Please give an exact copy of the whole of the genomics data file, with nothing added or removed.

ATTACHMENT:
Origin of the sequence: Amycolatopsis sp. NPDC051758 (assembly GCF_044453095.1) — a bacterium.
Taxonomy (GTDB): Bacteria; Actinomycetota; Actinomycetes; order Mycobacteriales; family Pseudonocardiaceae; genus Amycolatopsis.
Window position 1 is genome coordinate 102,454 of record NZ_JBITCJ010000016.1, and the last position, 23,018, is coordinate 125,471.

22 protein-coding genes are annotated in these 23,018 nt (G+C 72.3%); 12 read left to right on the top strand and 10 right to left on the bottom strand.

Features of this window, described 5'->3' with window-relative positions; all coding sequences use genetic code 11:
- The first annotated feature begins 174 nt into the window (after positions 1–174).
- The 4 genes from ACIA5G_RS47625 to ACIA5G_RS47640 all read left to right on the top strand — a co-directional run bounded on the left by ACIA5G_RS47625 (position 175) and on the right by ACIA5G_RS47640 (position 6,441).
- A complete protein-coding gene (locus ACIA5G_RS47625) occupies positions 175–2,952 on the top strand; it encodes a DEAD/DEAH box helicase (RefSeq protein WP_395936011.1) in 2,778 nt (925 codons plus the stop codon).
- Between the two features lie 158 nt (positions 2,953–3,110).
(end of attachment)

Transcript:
Origin of the sequence: Amycolatopsis sp. NPDC051758 (assembly GCF_044453095.1) — a bacterium.
Taxonomy (GTDB): Bacteria; Actinomycetota; Actinomycetes; order Mycobacteriales; family Pseudonocardiaceae; genus Amycolatopsis.
Window position 1 is genome coordinate 102,454 of record NZ_JBITCJ010000016.1, and the last position, 23,018, is coordinate 125,471.

22 protein-coding genes are annotated in these 23,018 nt (G+C 72.3%); 12 read left to right on the top strand and 10 right to left on the bottom strand.

Features of this window, described 5'->3' with window-relative positions; all coding sequences use genetic code 11:
- The first annotated feature begins 174 nt into the window (after positions 1–174).
- The 4 genes from ACIA5G_RS47625 to ACIA5G_RS47640 all read left to right on the top strand — a co-directional run bounded on the left by ACIA5G_RS47625 (position 175) and on the right by ACIA5G_RS47640 (position 6,441).
- A complete protein-coding gene (locus ACIA5G_RS47625) occupies positions 175–2,952 on the top strand; it encodes a DEAD/DEAH box helicase (RefSeq protein WP_395936011.1) in 2,778 nt (925 codons plus the stop codon).
- Between the two features lie 158 nt (positions 2,953–3,110).